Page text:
"Trembling on the brink": the fantasy of female subjectivity in the precipice stage

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dc.contributor.advisor Bascom, Ben
dc.contributor.author Lutz, Taylor
dc.date.accessioned 2021-08-17T13:31:52Z
dc.date.available 2021-08-17T13:31:52Z
dc.date.issued 2021-05-07
dc.identifier.uri http://cardinalscholar.bsu.edu/handle/123456789/202792
dc.description Access to thesis permanently restricted to Ball State community only. en_US
dc.description.abstract In the context of the eighteenth century, the role of women was both complex and contradictory. Amid the backdrop of emerging liberalisms, women’s subjectivities in the eighteenth century appeared to be largely constructed by prominent texts that attempted to contest and curtail women’s ability to function as liberal subjects. One way in which this was accomplished was through discourse about the female body, which worked to inscribe women’s supposed vulnerability. The gothic novel is an apt site for interrogating such constructed vulnerability, as the conventions of gothic horror often position their female heroines in perilous and precarious circumstances. This is reflected in gothics like Charles Brockden Brown’s Wieland (1798), where the female protagonist Clara Wieland is terrorized by a host of threats: a precipice, an abyss, and other perils. My analysis of Brown’s Wieland focuses on how this American gothic explores questions about the female subject. I position my discussion of female subjectivity in the context of Judith Butler’s work on the nature of subject formation as well as Jacques Lacan’s mirror stage. Accordingly, I propose that women’s subjectivities in the eighteenth century can be read as a kind of precipice stage, in which prominent ideas about women’s vulnerability—those that disproportionately exposed them to violence and precarity—were mistaken for articulations of the female subject’s actual self. This vulnerability, I argue, was instilled as means to reinforce the self-sufficient liberal (male) subject. In this paper, I argue that Brown’s exploration of the female subject articulates the horrific results of this precipice stage for the female subject. The bizarre occurrences that distinguish Brown’s Wieland—including spontaneous combustion and a ventriloquist hiding in a closet—not only create conditions of gothic horror, but these conditions allow for interrogating the consequences of the discursive and deadly forces that ultimately walk women to the edge of the precipice, where, like in Lacan’s mirror stage, they are shown “themselves.” en_US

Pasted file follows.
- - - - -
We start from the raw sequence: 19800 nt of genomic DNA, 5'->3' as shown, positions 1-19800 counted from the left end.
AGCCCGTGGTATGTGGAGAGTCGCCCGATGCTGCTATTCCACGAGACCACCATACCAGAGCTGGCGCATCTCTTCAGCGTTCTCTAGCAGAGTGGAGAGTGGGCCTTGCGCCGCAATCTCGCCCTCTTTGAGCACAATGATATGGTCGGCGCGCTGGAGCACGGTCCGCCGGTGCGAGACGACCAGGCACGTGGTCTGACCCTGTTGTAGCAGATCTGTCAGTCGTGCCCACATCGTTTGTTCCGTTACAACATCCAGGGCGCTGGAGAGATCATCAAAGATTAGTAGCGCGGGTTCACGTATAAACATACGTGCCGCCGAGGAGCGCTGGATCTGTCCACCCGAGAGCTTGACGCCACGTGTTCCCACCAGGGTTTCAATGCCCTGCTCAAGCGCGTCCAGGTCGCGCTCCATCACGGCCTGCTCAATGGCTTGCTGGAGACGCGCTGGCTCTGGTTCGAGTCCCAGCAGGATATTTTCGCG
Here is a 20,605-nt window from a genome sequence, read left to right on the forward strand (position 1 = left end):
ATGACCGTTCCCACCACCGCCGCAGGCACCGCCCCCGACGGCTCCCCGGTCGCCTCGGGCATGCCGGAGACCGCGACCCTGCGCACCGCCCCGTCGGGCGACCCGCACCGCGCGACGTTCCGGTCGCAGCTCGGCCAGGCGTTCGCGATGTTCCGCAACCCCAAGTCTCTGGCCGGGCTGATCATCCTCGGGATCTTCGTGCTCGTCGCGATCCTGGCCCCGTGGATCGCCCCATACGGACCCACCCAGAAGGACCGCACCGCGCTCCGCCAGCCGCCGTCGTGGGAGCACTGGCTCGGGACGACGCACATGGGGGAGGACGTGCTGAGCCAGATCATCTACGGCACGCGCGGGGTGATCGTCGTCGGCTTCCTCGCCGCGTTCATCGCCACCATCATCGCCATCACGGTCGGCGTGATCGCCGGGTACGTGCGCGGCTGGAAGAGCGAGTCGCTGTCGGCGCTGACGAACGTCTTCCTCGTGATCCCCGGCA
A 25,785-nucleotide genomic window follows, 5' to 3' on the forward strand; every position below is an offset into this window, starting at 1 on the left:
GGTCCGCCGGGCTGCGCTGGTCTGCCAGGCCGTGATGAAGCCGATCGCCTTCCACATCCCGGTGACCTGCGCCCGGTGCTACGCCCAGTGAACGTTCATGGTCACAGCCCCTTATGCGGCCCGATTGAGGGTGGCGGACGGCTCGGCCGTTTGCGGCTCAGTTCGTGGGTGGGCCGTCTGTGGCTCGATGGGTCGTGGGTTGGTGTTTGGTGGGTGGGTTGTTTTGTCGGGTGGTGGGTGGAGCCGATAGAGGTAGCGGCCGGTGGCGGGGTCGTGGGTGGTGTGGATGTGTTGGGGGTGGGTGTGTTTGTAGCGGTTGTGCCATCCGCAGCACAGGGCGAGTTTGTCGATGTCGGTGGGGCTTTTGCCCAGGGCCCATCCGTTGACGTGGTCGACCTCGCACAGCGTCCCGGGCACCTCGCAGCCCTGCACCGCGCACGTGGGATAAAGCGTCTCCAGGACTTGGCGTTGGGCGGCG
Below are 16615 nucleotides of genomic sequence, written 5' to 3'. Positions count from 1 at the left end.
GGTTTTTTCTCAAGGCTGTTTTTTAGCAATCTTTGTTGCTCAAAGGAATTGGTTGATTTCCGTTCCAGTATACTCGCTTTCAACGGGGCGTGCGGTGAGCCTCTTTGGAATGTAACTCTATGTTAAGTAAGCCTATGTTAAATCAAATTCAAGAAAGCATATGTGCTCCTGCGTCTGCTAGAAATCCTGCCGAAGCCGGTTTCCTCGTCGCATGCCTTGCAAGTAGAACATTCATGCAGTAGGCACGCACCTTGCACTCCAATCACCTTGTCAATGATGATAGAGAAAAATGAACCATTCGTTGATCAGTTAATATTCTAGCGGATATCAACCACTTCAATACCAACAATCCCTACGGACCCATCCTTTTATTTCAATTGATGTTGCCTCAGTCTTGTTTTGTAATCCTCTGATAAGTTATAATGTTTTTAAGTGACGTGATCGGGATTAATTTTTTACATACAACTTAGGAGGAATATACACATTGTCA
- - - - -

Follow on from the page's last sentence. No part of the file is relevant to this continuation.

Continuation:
dc.title "Trembling on the brink": the fantasy of female subjectivity in the precipice stage en_US
dc.description.degree Thesis (M.A.) en_US


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  • Research Papers [5055]
    Research papers submitted to the Graduate School by Ball State University master's degree candidates in partial fulfillment of degree requirements.

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